News Weekly: AT&T's massive data breach, Pixels get new updates, and more

The Google Pixel 8 Pro's vibrant display outside
(Image credit: Nicholas Sutrich / Android Central)
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News Weekly is our column, where we highlight and summarize some of the week's top stories so you can catch up on the latest tech news.

This is Android Central's News Weekly, your go-to source for a concise roundup of the week's most significant tech stories. This is where we delve into the top headlines that provide the latest developments and innovations contributing to the digital landscape. 

This week, AT&T suffered a massive data leak, Pixel released its April update on its devices, Spotify was set to increase its subscription, Google made fact-checking reliable, and Galaxy S23 struggled with a unique issue. 

AT&T suffers massive data breach

A computer hacker

(Image credit: Kaspersky)

Read more here.

Unfortunately, this wasn't an April Fool's prank

Over 70 million AT&T customers woke up to a massive data breach on Monday, April 1. The company reported in a blog post that over 7.6 million current customers and 65.4 million former customers' data were floating around on the dark web due to the leak.

AT&T said that the leaked data included full names, email addresses, mailing addresses, phone numbers, social security numbers, birthdates, AT&T account numbers, and passcodes. For the active customers impacted, the company has reset their security passcodes.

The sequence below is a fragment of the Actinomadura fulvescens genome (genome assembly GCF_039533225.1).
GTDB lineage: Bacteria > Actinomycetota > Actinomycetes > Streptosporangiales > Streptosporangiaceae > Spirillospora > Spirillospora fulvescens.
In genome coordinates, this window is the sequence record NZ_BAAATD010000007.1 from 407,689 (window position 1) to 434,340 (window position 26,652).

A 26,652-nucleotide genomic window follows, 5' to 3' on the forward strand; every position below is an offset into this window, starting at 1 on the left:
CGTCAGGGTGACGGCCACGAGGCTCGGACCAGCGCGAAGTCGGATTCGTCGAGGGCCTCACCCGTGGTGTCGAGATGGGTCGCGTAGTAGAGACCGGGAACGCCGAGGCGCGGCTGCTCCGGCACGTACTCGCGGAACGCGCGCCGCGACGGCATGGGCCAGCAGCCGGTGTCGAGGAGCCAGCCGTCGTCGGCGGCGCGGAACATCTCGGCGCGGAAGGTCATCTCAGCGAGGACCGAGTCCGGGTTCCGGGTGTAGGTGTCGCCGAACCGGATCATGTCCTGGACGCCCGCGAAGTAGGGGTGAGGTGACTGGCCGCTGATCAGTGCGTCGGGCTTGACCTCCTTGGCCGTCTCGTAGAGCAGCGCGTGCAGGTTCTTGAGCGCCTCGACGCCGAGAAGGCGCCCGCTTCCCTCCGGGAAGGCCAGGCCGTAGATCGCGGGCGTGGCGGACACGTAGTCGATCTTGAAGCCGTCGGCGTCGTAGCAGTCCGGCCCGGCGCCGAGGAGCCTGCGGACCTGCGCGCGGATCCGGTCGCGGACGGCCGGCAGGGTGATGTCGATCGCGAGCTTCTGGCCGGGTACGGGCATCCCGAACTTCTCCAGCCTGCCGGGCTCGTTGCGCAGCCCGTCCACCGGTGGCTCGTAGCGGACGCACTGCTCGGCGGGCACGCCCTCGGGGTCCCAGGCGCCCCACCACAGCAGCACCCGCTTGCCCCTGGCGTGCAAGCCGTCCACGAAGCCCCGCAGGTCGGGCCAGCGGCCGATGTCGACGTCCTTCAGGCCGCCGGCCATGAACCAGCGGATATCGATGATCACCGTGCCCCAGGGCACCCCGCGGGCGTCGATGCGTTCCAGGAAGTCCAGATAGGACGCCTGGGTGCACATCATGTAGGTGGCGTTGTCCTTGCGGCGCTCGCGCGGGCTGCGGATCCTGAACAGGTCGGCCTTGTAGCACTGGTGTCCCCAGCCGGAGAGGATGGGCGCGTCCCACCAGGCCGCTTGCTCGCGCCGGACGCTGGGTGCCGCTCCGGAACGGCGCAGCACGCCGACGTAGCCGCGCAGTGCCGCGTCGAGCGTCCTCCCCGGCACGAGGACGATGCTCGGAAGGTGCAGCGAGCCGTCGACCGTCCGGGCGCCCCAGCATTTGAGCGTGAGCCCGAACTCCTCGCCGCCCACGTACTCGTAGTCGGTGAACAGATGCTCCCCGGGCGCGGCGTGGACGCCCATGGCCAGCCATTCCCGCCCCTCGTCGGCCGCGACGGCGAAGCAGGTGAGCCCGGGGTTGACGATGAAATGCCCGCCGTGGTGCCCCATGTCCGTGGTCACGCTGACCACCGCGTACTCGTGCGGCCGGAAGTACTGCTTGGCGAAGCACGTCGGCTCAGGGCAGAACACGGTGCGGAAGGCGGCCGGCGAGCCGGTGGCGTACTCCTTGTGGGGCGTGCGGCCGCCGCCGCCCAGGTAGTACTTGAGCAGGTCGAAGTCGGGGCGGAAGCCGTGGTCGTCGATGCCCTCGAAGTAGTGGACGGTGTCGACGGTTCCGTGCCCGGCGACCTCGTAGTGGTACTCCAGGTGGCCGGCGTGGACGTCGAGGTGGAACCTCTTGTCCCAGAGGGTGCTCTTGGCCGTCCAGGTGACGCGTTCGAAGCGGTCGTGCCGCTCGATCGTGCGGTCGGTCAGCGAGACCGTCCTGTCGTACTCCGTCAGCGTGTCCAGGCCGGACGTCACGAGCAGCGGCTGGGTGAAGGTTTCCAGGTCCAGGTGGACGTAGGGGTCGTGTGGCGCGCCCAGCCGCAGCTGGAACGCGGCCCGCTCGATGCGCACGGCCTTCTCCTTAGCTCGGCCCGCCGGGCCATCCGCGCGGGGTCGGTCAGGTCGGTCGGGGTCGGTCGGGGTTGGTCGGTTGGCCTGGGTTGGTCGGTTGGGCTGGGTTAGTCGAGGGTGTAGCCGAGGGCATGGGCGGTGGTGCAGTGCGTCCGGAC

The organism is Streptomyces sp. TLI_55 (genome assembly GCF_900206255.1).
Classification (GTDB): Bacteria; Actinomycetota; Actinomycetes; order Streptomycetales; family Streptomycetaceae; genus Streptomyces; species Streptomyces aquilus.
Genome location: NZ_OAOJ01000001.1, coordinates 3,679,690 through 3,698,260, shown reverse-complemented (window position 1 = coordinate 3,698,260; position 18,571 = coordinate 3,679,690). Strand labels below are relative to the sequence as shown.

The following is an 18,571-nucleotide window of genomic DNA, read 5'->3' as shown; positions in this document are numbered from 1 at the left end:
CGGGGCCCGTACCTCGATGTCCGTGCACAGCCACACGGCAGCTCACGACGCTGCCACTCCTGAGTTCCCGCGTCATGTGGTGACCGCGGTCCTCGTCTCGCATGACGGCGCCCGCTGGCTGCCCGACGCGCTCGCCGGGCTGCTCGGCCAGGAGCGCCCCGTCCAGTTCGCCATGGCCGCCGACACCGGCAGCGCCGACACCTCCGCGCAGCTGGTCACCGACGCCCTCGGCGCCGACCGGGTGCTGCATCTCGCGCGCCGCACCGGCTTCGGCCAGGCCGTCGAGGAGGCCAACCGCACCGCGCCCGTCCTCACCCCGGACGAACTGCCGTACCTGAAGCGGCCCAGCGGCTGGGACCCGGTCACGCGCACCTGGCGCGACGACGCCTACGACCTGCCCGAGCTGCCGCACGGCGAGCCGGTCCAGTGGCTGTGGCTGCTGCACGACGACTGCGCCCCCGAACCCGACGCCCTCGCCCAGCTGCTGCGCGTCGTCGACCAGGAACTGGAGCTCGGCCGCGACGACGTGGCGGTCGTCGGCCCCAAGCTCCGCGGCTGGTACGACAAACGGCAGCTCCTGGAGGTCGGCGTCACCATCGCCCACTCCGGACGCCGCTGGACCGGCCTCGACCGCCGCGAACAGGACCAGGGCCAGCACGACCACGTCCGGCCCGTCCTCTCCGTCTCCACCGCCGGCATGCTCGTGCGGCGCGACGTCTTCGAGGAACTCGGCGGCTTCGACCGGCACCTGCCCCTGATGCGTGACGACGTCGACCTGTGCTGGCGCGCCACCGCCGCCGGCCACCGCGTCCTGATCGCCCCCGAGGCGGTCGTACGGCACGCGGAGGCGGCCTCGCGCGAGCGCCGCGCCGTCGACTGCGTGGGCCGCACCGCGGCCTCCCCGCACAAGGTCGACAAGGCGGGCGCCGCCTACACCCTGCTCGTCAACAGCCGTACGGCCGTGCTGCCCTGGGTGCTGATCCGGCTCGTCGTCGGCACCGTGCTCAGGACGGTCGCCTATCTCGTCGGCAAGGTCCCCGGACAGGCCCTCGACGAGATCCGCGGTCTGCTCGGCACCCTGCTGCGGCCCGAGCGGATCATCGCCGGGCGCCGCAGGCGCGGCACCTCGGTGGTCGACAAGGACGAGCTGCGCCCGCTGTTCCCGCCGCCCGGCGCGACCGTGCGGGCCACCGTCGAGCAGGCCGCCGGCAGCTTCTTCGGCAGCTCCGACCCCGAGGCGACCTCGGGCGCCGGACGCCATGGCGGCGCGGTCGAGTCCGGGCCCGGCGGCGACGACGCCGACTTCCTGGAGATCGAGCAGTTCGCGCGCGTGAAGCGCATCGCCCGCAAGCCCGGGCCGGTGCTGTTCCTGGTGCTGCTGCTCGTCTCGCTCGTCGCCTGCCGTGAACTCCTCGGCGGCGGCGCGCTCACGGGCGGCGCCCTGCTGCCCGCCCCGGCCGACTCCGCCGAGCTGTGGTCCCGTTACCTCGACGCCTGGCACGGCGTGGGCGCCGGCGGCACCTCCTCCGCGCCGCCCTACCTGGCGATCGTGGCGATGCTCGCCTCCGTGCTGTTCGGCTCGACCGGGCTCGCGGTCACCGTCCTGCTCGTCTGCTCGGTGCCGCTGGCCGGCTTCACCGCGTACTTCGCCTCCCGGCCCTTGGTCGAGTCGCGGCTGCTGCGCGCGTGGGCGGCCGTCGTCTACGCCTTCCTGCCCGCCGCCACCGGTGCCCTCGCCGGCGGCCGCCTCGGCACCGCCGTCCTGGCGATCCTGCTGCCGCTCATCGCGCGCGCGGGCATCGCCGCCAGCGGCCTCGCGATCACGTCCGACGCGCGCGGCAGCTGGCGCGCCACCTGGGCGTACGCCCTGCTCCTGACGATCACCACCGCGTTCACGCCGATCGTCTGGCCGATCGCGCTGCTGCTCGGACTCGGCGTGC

The data was posted on the dark web two weeks ago, and the company stated that it seems to be from 2019 or earlier. 

If you're concerned about your personal information, Android Central's Jerry Hildenbrand has some advice for dealing with data breaches.

Pixel devices got a fresh patch of updates

The Google Pixel Watch with the official metal band in matte black

(Image credit: Nicholas Sutrich / Android Central)

Read more on the watch and phone update

Earlier this week, Google rolled out a slew of updates to its phones and watches. The new TWD9.240405.001 firmware has begun rolling out and will likely reach all Pixel Watch owners over the next week. 

This update "includes new features, numerous bug fixes, and performance updates for Pixel Watch users." Something new that watch users can look out for is the vibration feature, and as the name suggests, users will notice the current time play in haptics whenever a user chooses to use gestures on the watch face.

Additionally, it also got improvements in auto brightness functionality, allowing "users to perceive the difference when switching levels easily." Another feature to look out for is the new progress bar for app downloads/ updates done via Google Play Store, which isn't officially included, but it was spotted by some Pixel watch users recently. 

Meanwhile, Pixel phone users also get their own set of updates at the same time. The update includes 28 general security patches for Android and another 25 that are exclusively for Pixel devices. 

You can check if your Pixel phone has the April 2024 update by navigating to Settings > System > Software update

Spotify could get expensive

Spotify on the Z Flip 3 and Z Fold 3 with headphones and earbuds next to them

(Image credit: Andrew Myrick / Android Central)

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Spotify subscribers might be in for a pinch of another couple of dollars, according to a new report that was released this week. The Bloomberg report claims that the music streaming service might be raising the price for its 'basic' plan by a dollar and its duo plan by $2 in certain markets worldwide. This means that subscribers in the UK, Australia, and Pakistan will see these increases take effect by the end of April. The U.S. is also expected to see this price hike later this year. Spotify is also looking into adding more subscription plans for consumers to drive revenue.